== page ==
Revolutionary Arts and Political Poetics: Kazi Nazrul Islam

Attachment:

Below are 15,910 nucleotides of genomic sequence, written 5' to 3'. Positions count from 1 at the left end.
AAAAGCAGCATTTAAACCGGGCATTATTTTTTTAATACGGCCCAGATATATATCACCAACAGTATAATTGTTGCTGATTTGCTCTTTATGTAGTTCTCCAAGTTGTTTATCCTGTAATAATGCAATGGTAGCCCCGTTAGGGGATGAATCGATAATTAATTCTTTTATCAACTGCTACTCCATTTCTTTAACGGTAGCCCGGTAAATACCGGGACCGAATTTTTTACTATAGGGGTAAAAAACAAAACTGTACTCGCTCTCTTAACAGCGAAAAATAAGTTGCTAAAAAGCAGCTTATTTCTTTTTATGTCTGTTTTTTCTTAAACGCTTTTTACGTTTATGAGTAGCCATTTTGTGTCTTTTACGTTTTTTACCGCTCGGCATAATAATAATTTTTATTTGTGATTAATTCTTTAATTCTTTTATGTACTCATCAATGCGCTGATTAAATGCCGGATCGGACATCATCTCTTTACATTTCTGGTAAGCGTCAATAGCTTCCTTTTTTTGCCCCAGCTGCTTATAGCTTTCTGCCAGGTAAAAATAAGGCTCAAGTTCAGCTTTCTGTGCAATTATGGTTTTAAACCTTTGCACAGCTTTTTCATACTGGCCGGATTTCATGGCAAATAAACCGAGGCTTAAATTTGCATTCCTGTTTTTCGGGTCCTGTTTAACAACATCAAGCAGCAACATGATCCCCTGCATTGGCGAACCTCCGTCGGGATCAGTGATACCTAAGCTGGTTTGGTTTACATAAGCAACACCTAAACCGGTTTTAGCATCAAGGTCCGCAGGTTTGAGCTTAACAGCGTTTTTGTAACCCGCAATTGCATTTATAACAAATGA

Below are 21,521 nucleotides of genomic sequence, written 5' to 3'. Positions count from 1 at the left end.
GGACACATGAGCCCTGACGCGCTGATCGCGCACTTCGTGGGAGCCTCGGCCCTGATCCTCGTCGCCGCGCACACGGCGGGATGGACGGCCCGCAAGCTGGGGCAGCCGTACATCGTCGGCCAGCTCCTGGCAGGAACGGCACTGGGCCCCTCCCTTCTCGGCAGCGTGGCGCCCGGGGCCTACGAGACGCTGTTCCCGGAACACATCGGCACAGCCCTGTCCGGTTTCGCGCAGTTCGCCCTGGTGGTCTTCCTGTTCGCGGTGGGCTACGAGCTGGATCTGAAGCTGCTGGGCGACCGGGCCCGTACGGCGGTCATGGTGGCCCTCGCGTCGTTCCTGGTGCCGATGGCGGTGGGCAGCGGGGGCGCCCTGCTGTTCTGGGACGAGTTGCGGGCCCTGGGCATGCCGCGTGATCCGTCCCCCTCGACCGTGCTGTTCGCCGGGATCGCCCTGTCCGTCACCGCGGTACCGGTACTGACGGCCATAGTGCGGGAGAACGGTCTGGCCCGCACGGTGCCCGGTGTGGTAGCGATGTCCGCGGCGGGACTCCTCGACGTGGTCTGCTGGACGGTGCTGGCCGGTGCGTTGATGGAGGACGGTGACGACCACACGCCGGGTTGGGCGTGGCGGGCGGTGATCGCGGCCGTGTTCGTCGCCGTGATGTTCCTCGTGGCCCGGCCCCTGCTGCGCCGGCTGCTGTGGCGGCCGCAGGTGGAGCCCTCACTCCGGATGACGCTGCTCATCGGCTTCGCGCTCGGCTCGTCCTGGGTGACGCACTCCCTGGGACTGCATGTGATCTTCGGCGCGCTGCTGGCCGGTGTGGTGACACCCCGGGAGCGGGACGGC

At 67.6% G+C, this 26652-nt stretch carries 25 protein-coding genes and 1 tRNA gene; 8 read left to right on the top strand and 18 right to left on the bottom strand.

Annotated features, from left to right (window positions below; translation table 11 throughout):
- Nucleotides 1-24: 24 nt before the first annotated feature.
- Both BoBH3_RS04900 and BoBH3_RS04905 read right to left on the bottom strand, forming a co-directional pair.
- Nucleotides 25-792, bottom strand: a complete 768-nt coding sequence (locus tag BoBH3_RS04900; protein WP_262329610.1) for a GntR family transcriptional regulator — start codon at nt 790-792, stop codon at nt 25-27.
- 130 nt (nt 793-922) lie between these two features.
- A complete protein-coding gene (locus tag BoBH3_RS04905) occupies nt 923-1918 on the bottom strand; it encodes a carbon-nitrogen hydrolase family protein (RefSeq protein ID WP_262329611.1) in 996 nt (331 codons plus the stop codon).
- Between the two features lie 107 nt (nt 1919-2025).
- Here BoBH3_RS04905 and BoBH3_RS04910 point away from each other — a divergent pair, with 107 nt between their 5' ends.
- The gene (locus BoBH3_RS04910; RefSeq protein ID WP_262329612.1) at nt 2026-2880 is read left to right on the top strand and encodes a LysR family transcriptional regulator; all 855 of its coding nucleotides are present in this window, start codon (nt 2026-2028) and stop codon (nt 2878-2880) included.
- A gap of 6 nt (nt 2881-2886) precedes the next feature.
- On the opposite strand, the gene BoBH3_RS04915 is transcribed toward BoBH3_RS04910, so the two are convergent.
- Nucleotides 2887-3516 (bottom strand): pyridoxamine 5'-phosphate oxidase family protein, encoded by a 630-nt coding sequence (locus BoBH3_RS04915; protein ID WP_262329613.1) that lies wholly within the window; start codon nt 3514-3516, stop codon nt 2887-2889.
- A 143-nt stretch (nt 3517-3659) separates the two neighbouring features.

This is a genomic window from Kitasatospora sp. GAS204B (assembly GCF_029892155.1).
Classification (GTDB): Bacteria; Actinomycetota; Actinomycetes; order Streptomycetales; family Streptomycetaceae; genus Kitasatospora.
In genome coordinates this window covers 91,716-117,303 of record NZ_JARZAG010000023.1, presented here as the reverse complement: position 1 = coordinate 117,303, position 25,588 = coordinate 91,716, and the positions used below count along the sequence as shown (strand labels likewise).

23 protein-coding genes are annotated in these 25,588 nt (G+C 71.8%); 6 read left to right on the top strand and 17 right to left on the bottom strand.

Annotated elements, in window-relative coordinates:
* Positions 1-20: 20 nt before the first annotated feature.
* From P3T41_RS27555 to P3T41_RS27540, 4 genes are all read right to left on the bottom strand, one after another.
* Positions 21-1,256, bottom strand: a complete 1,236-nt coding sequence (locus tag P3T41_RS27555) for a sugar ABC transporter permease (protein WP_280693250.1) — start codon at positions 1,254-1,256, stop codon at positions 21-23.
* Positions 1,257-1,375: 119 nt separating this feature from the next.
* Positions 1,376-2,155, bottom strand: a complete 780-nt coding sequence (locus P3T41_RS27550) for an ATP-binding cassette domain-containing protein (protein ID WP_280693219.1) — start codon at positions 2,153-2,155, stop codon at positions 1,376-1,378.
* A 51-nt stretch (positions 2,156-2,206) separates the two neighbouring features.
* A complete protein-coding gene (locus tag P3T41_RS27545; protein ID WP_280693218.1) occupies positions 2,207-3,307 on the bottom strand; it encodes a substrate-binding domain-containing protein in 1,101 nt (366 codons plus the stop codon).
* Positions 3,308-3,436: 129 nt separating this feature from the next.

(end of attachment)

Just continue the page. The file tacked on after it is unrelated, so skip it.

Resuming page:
Situated at the intersection of arts, culture, and politics, Kazi Nazrul Islam (1899 – 1976) was revolutionary in every sense of the word. A multifaceted, multidisciplinary artist, Kazi Nazrul Islam’s work skillfully traversed a number of genre boundaries. From poetry to drama, from music to philosophy, the National Poet of Bangladesh was a pioneering artist, committed to exploring new forms, seeking out marginal voices, and using arts as a vehicle for anti-colonial action. Known for his life-long dedication to social justice and liberation in the face of orthodoxy and oppression, Kazi Nazrul Islam opposed bigotry in all its form, a belief made clear in the major themes that undergird his artistic work: revolution, respect, freedom, love, and equality. Interested in a humanism that extended well beyond the perimeters of race, class, and gender, Nazrul was a visionary social justice artist. And, his activism is apparent in his reputation as “the rebel poet.” Such a sensibility and subjectivity was forged through Nazrul’s journalistic and poetic work, which boldly criticized British colonial policies, the British Raj, and sectarianism. Nonetheless, Kazi Nazrul Islam was not bound by traditional nation-state affiliations, a sense evident in his assertion that he and his worked “belong[ed] to the world.” Born in British-occupied India to a Muslim family, Kazi Nazrul Islam came of age at a time of intense violence and struggle. Indeed, the poet’s early adulthood was circumscribed by the first World War, wherein he joined the Indian Army in 1917 at the age of eighteen. While stationed in Karachi, Kazi Nazrul Islam as a young man began to write poetry and prose. However, it would not be until the 1920s – when Kazi Nazrul Islam left the army and settled in Calcutta, the cultural capital of India – that the poet’s reputation would blossom and flourish. His first novel – Bandhan-hara (Freedom from Bondage) – was published in 1920. That same year, Nazrul’s first collection of poems was also published. His most well-known work – the poem “Bidrohi” (“The Rebel”) – was published in Bijili (Thunder) magazine in 1922. Carrying a theme of rebellion and resistance, “The Rebel” struck a particularly potent chord with a nascent anti-imperial and anti-colonial civil disobedience movement. The poem reinvigorated the Indian liberation movement, and became an anthem for independence in 1947. Twenty-four years later, in 1971, Nazrul’s songs and poems would once again be used in the service of independence, and he became a key figure in the movement for Bangledesh liberation. In 1972, Nazrul relocated to Bangladesh. He later received the esteemed title as the “National Poet of Bangladesh.” Over the course of the next two decades, Kazi Nazrul Islam would cement his literary reputation as an innovative resistance artist-activist. Nazrul spent his life confronting political injustice, gender inequality,